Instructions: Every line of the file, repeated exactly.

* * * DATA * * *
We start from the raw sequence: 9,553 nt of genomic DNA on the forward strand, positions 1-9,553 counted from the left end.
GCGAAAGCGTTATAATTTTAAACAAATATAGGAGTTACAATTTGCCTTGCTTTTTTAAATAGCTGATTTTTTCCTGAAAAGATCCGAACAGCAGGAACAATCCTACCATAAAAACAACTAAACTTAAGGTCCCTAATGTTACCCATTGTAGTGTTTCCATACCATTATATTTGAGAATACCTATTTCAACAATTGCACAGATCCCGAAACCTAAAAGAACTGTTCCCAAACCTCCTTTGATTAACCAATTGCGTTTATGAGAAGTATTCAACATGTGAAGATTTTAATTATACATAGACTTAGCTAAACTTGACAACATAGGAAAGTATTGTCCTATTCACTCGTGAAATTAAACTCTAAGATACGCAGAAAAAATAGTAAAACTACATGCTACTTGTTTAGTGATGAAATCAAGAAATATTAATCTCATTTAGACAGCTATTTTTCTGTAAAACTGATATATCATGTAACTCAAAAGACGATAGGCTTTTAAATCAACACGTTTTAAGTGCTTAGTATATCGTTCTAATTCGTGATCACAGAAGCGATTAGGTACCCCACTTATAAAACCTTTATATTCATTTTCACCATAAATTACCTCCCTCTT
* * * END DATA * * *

We start from the raw sequence: 9,553 nt of genomic DNA on the forward strand, positions 1-9,553 counted from the left end.
GCGAAAGCGTTATAATTTTAAACAAATATAGGAGTTACAATTTGCCTTGCTTTTTTAAATAGCTGATTTTTTCCTGAAAAGATCCGAACAGCAGGAACAATCCTACCATAAAAACAACTAAACTTAAGGTCCCTAATGTTACCCATTGTAGTGTTTCCATACCATTATATTTGAGAATACCTATTTCAACAATTGCACAGATCCCGAAACCTAAAAGAACTGTTCCCAAACCTCCTTTGATTAACCAATTGCGTTTATGAGAAGTATTCAACATGTGAAGATTTTAATTATACATAGACTTAGCTAAACTTGACAACATAGGAAAGTATTGTCCTATTCACTCGTGAAATTAAACTCTAAGATACGCAGAAAAAATAGTAAAACTACATGCTACTTGTTTAGTGATGAAATCAAGAAATATTAATCTCATTTAGACAGCTATTTTTCTGTAAAACTGATATATCATGTAACTCAAAAGACGATAGGCTTTTAAATCAACACGTTTTAAGTGCTTAGTATATCGTTCTAATTCGTGATCACAGAAGCGATTAGGTACCCCACTTATAAAACCTTTATATTCATTTTCACCATAAATTACCTCCCTCTT